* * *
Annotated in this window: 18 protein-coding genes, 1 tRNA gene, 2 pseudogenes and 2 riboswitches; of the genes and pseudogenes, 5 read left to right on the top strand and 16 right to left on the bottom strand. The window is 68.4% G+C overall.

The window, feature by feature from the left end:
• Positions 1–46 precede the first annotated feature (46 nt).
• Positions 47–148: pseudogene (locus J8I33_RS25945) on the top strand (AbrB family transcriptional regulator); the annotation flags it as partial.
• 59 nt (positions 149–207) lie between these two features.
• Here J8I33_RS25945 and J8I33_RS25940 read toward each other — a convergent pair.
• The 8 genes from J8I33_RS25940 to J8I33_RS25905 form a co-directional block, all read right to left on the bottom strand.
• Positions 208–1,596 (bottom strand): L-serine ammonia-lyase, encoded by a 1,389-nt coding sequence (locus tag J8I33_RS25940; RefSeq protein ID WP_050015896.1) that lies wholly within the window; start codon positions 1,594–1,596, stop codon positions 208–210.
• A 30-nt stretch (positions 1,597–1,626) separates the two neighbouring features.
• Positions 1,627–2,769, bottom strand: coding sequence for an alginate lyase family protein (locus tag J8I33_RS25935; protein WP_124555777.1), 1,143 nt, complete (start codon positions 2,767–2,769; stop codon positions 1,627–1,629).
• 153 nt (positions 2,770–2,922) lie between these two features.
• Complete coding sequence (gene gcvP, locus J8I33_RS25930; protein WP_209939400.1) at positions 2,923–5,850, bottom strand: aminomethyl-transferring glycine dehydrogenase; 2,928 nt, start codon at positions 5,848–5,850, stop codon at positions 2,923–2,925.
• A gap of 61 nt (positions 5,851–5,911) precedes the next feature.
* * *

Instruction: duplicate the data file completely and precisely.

Annotated in this window: 18 protein-coding genes, 1 tRNA gene, 2 pseudogenes and 2 riboswitches; of the genes and pseudogenes, 5 read left to right on the top strand and 16 right to left on the bottom strand. The window is 68.4% G+C overall.

The window, feature by feature from the left end:
• Positions 1–46 precede the first annotated feature (46 nt).
• Positions 47–148: pseudogene (locus J8I33_RS25945) on the top strand (AbrB family transcriptional regulator); the annotation flags it as partial.
• 59 nt (positions 149–207) lie between these two features.
• Here J8I33_RS25945 and J8I33_RS25940 read toward each other — a convergent pair.
• The 8 genes from J8I33_RS25940 to J8I33_RS25905 form a co-directional block, all read right to left on the bottom strand.
• Positions 208–1,596 (bottom strand): L-serine ammonia-lyase, encoded by a 1,389-nt coding sequence (locus tag J8I33_RS25940; RefSeq protein ID WP_050015896.1) that lies wholly within the window; start codon positions 1,594–1,596, stop codon positions 208–210.
• A 30-nt stretch (positions 1,597–1,626) separates the two neighbouring features.
• Positions 1,627–2,769, bottom strand: coding sequence for an alginate lyase family protein (locus tag J8I33_RS25935; protein WP_124555777.1), 1,143 nt, complete (start codon positions 2,767–2,769; stop codon positions 1,627–1,629).
• 153 nt (positions 2,770–2,922) lie between these two features.
• Complete coding sequence (gene gcvP, locus J8I33_RS25930; protein WP_209939400.1) at positions 2,923–5,850, bottom strand: aminomethyl-transferring glycine dehydrogenase; 2,928 nt, start codon at positions 5,848–5,850, stop codon at positions 2,923–2,925.
• A gap of 61 nt (positions 5,851–5,911) precedes the next feature.